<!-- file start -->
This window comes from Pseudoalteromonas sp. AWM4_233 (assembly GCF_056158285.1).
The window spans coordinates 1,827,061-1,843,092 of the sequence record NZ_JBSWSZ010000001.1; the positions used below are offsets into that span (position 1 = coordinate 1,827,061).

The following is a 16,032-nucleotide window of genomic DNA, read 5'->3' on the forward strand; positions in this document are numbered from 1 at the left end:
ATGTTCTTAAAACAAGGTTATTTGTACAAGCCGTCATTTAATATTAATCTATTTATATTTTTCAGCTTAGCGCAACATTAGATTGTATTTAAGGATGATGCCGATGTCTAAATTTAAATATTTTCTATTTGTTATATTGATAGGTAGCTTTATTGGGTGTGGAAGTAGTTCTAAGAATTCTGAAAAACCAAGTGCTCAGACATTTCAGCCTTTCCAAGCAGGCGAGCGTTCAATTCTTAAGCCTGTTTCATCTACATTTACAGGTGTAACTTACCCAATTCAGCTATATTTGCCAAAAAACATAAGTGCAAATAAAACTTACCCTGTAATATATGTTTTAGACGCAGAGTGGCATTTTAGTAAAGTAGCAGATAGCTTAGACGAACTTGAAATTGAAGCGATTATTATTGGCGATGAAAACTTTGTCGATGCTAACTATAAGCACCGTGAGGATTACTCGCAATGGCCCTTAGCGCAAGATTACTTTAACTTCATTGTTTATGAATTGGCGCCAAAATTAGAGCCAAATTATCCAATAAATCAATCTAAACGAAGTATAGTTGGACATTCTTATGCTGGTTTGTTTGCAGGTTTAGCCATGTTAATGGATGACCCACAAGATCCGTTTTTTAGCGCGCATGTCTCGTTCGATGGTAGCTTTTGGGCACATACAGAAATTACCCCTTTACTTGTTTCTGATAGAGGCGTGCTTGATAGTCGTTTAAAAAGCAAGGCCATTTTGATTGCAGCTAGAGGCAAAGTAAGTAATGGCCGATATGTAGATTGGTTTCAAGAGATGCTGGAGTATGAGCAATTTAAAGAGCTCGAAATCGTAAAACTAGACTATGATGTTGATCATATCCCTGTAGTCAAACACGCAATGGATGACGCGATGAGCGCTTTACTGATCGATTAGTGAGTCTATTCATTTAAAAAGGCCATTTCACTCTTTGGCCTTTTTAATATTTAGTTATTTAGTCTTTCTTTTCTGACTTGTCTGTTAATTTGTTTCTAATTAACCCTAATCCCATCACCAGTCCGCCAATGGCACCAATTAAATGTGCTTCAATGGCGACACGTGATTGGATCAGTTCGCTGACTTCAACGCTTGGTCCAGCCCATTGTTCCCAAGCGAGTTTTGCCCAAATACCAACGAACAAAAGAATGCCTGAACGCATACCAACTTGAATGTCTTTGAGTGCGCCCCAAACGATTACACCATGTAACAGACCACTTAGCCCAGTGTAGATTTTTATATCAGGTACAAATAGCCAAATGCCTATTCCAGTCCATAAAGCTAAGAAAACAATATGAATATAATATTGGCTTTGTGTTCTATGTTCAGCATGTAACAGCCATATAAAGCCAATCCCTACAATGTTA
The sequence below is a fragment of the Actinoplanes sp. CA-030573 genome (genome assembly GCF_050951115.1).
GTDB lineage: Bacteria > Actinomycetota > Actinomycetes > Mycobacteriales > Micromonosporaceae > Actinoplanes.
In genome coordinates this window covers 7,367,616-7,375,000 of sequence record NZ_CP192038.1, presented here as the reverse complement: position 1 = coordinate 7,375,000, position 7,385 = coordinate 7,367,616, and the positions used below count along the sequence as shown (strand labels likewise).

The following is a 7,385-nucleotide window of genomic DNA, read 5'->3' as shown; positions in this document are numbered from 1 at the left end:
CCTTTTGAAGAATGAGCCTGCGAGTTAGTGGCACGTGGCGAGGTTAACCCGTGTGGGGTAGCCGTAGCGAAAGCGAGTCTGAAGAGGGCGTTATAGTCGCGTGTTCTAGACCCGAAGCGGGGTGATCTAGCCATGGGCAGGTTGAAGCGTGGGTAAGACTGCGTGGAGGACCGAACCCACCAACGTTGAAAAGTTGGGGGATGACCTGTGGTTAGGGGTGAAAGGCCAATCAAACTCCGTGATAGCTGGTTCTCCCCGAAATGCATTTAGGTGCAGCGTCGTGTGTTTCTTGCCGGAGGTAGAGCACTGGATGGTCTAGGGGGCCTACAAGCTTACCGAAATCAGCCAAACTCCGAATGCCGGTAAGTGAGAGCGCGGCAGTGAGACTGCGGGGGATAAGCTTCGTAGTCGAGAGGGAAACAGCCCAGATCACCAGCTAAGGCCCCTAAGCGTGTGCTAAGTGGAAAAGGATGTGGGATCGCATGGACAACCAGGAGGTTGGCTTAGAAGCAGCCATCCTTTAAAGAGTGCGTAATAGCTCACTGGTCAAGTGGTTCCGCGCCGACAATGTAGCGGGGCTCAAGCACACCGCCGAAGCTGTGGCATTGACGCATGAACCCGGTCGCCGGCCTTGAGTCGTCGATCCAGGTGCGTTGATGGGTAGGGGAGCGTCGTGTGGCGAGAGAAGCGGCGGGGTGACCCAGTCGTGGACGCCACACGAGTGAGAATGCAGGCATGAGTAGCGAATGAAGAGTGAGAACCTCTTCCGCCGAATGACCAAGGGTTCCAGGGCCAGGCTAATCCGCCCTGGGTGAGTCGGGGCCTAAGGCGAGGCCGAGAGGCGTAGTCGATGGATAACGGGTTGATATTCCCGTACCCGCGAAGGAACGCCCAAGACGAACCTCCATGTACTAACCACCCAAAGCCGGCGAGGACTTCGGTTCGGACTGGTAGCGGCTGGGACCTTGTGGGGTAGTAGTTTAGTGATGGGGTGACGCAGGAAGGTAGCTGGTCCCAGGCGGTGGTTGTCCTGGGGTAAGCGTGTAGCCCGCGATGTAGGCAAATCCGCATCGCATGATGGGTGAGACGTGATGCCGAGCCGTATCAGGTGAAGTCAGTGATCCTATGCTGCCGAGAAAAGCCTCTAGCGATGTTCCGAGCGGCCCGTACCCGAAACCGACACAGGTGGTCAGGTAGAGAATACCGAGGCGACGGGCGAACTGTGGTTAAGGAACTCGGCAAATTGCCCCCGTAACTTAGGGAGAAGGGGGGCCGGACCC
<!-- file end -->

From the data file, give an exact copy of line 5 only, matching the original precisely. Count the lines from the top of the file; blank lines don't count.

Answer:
The sequence below is a fragment of the Actinoplanes sp. CA-030573 genome (genome assembly GCF_050951115.1).